Understanding the outcomes – Treatments for rare metabolic diseases
Photo: Dr. Beth Potter is an Associate Professor in the School of Epidemiology, Public Health and Preventive Medicine, Faculty of Medicine at the University of Ottawa; Affiliate Investigator at the Children’s Hospital of Eastern Ontario Research Institute; and Adjunct Scientist at the Institute for Clinical Evaluative Sciences.
Photo: Dr. Pranesh Chakraborty is a physician at the Children's Hospital of Eastern Ontario (CHEO), Director of Newborn Screening Ontario (NSO), Medical Director of the Better Outcomes Registry and Network (BORN) Ontario, and Associate Professor in the Department of Pediatrics, Faculty of Medicine at the University of Ottawa.
“CIMDRN is a large Canadian network of investigators dedicated to improving care and outcomes for children and families affected by rare metabolic diseases. Our research considers clinical interventions and outcomes, patient and family experiences, and the organization of health care systems. By bringing information together and looking at it in new ways, we are filling in important evidence gaps and laying the foundation for a learning health system that will benefit thousands of Canadians affected by rare diseases.”
- Dr. Beth Potter and Dr. Pranesh Chakraborty
Over the past several decades, health care and outcomes for children who are born with rare genetic diseases that affect the body’s ability to break down substances – known as inborn errors of metabolism (IEM) – have greatly improved in Canada. This improvement is due in part to the expansion of newborn screening allowing for earlier diagnosis and treatment.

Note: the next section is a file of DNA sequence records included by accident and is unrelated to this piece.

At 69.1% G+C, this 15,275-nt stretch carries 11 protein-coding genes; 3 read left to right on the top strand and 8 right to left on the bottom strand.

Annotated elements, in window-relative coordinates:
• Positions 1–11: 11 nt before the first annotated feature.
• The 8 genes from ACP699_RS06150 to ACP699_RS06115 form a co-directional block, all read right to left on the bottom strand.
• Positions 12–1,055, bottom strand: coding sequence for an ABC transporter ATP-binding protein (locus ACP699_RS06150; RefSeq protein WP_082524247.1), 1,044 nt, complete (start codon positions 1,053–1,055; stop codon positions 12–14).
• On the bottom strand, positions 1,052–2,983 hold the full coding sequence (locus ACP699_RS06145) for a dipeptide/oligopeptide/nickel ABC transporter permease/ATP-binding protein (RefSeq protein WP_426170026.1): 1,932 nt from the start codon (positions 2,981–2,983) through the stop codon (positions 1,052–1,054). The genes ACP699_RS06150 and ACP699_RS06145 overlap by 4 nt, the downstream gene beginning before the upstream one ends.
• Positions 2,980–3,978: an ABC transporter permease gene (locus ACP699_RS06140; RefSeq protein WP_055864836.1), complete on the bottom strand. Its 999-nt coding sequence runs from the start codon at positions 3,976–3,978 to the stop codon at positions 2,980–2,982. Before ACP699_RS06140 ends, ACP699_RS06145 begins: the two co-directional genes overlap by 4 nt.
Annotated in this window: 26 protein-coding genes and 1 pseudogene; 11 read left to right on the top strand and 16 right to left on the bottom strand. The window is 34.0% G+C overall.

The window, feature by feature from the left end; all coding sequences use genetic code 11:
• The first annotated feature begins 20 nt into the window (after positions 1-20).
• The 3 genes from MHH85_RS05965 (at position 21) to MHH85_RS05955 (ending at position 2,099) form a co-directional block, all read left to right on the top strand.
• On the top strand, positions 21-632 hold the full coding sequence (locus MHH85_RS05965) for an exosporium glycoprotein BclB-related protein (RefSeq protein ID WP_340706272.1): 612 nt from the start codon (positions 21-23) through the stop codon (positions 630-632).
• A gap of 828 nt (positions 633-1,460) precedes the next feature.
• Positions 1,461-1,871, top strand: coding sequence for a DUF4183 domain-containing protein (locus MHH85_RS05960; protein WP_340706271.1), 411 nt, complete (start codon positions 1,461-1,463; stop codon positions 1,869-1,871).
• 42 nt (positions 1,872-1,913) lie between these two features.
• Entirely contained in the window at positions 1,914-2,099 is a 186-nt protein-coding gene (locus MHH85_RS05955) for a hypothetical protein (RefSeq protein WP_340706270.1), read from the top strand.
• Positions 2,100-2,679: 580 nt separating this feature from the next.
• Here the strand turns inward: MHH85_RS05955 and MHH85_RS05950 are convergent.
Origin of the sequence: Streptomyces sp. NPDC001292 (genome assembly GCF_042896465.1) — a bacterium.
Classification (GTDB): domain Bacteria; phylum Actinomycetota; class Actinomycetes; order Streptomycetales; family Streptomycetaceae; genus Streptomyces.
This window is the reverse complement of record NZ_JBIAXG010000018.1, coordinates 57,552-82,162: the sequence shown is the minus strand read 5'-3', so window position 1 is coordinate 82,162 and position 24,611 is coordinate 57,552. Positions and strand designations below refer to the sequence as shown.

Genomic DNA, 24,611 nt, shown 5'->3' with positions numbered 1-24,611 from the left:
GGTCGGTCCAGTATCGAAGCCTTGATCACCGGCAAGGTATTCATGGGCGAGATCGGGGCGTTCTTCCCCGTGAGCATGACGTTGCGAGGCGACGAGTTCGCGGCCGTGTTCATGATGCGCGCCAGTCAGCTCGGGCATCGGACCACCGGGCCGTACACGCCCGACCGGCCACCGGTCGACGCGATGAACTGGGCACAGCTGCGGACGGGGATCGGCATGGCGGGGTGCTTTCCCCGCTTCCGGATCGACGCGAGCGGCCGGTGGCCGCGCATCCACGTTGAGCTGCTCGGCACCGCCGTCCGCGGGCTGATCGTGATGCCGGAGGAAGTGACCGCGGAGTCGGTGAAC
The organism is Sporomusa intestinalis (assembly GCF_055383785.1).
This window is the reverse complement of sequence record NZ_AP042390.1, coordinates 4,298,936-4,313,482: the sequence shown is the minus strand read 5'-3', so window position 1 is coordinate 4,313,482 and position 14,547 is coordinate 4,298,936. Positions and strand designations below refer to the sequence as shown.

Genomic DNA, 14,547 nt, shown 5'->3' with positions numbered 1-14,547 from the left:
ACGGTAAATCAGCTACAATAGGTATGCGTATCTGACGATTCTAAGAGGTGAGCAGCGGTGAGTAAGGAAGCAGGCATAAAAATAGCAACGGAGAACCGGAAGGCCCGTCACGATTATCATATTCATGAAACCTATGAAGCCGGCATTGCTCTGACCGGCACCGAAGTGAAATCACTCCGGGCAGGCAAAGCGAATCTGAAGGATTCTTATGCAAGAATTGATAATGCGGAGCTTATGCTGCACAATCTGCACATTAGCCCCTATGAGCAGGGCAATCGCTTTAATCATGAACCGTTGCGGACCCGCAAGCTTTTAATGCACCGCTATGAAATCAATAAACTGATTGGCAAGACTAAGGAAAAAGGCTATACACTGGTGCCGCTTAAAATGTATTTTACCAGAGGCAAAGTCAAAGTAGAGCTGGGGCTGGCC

However, there is still a lot we don’t know about the long-term outcomes and the impacts of treatment variation for these children and their families. These evidence gaps are largely due to the challenges associated with rare disease research, including variation in the symptoms and severity of the disease, and the small number of patients with any one rare disease. There is a need to evaluate care with the goal of achieving the “triple aim” of improved clinical health outcomes, improved patient and family experiences, and manageable health system impacts.
The Canadian Inherited Metabolic Diseases Research Network (CIMDRN) has developed a national research program to investigate patient treatments and outcomes to help create more effective, evidence-informed health care for children with IEM. Led by Drs. Beth Potter and Pranesh Chakraborty, the network is focusing on understanding the implications of the shift in treatment goals for IEM from 'urgent care' to 'opportunity for improvement', a better understanding of variation in disease and the need for personalized care, and, critical evaluation and comparison of existing and new therapies. Recruiting participants from 14 treatment centres across Canada, CIMDRN is collecting and analysing data on interventions and outcomes at the individual patient/family, clinic and health systems levels.
The CIMDRN network brings together clinicians and health evaluative scientists to both generate knowledge and immediately translate this into better health care and outcomes for Canadian children with IEM, and their families. By extension, CIMDRN’s research methods will benefit the broader rare disease research community, both in Canada and beyond, where generating robust evidence using traditional methods is particularly challenging.
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